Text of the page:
University of Warwick

Rise in Workers’ Happiness Leads to an Increase in Productivity

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University of Warwick, (2017, January 1). Rise in Workers’ Happiness Leads to an Increase in Productivity. Psychreg on Organisational Psychology.
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A new report to be published on IZA World of Labor finds that a rise in workers’ happiness leads to an increase in productivity; and companies would profit from investment in their employees’ well-being, following research by the University of Warwick

Until recently scientific evidence for a link between employee well-being and company performance has been sparse. In the new IZA World of Labor report, by Dr Eugenio Proto of the University of Warwick’s Department of Economics, it was revealed that there is a positive correlation between a rise in happiness and an increase in productivity. Finding causal relations between employee well-being and company performance is important for firms to justify spending corporate resources to provide a happier work environment for their employees. Dr Proto believes ‘the available evidence suggests that companies can be encouraged to introduce policies to increase employee happiness’.

Dr Proto cites a number of studies that uncovered evidence that happiness leads to greater creativity, and that job satisfaction is positively correlated with worker productivity. Other studies show that happy people (defined as people who frequently experience positive emotions like joy, satisfaction, contentment, enthusiasm, and interest) are more likely to succeed in their career. For example, American adolescents who are ‘happier’ end up with higher incomes several years later in life.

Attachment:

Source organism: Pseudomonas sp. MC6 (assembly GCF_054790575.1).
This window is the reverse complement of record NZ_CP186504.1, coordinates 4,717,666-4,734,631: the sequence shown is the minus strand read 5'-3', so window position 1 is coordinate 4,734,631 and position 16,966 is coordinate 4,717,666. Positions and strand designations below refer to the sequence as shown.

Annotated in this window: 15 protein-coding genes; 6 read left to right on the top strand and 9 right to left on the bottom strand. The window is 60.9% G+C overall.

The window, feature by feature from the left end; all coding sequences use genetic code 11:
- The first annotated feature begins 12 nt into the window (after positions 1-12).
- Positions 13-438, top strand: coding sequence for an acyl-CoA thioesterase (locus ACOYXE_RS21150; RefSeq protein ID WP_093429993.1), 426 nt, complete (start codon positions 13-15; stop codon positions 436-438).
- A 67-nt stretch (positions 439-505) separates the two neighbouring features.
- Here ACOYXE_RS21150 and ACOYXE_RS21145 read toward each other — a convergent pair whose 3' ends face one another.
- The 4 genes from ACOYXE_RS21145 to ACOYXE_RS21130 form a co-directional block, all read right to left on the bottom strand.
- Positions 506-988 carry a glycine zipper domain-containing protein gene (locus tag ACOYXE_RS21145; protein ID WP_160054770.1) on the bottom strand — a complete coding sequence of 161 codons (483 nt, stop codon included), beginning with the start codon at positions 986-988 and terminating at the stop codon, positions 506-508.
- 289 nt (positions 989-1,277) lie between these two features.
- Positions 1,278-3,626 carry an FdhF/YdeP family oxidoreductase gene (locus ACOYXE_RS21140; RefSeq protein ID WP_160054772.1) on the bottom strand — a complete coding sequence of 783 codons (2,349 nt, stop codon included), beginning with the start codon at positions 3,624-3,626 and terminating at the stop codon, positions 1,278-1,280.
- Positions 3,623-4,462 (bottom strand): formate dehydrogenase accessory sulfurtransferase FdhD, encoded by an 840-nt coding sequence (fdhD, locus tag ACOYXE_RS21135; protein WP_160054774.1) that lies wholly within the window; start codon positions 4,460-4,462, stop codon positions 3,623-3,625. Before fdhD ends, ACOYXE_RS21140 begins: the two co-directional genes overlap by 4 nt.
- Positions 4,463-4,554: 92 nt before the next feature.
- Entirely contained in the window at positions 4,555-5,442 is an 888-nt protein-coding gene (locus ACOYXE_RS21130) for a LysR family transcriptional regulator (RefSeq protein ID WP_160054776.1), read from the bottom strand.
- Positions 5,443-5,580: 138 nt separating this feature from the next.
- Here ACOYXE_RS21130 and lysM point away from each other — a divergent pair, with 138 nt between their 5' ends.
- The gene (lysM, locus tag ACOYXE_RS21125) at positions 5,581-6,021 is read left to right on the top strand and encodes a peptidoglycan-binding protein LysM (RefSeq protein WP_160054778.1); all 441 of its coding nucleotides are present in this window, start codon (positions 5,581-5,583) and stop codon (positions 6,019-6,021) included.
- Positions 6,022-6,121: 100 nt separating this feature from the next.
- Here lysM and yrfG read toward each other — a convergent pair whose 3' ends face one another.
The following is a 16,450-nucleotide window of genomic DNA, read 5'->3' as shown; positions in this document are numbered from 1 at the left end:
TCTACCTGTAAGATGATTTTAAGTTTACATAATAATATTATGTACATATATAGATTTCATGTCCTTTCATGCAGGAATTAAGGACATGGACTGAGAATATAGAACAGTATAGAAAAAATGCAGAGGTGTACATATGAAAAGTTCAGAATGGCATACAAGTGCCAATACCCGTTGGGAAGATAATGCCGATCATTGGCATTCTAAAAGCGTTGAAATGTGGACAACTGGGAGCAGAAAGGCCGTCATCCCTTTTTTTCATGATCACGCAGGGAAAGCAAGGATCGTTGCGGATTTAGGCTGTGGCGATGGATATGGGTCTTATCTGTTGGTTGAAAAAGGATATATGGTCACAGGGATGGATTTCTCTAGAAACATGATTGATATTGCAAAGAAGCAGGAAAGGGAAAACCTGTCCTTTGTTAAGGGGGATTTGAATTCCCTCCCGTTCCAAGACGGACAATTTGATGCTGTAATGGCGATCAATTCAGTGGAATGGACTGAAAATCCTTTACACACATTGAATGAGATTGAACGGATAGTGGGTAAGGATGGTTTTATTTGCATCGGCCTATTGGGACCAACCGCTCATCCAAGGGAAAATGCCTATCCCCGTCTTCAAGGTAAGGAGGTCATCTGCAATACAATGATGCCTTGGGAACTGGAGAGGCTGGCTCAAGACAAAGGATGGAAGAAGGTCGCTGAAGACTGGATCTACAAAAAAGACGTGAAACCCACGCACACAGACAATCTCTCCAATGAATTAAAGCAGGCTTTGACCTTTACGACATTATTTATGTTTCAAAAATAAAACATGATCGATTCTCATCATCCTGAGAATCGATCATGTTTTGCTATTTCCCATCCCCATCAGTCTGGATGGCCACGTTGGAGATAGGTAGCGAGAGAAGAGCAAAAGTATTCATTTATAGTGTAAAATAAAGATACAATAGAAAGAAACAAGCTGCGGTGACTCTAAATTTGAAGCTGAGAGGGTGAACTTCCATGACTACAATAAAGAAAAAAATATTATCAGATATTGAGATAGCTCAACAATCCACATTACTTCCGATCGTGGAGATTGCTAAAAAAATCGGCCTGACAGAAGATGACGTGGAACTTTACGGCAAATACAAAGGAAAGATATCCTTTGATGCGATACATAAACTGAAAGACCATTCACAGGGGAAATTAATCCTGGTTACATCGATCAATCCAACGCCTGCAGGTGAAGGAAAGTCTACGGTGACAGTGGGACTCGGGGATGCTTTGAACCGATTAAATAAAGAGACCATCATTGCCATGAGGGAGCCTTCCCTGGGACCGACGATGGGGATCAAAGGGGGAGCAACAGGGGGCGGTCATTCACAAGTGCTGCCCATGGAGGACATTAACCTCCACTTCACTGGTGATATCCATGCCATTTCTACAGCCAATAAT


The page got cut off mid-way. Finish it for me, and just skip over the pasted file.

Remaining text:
These findings have several implications for company practice and for research. First, if happiness in a workplace carries with it a return in terms of enhanced productivity and there are enormous implications for firms’ promotion policies and for the way they structure their internal labour markets. For example, managers could be rewarded on the basis of employees’ job satisfaction.

Second, Proto suggests a win-win situation for everyone: ‘The effect running from happiness to productivity raises the possibility of self-reinforcing spirals, ones that might even operate at a macroeconomic level. Happiness might lead to greater productivity in an economy, and that might in turn result in greater well-being in the population.’

Editor’s note: This article was originally published on the University of Warwick, News and Events. Read the original article.

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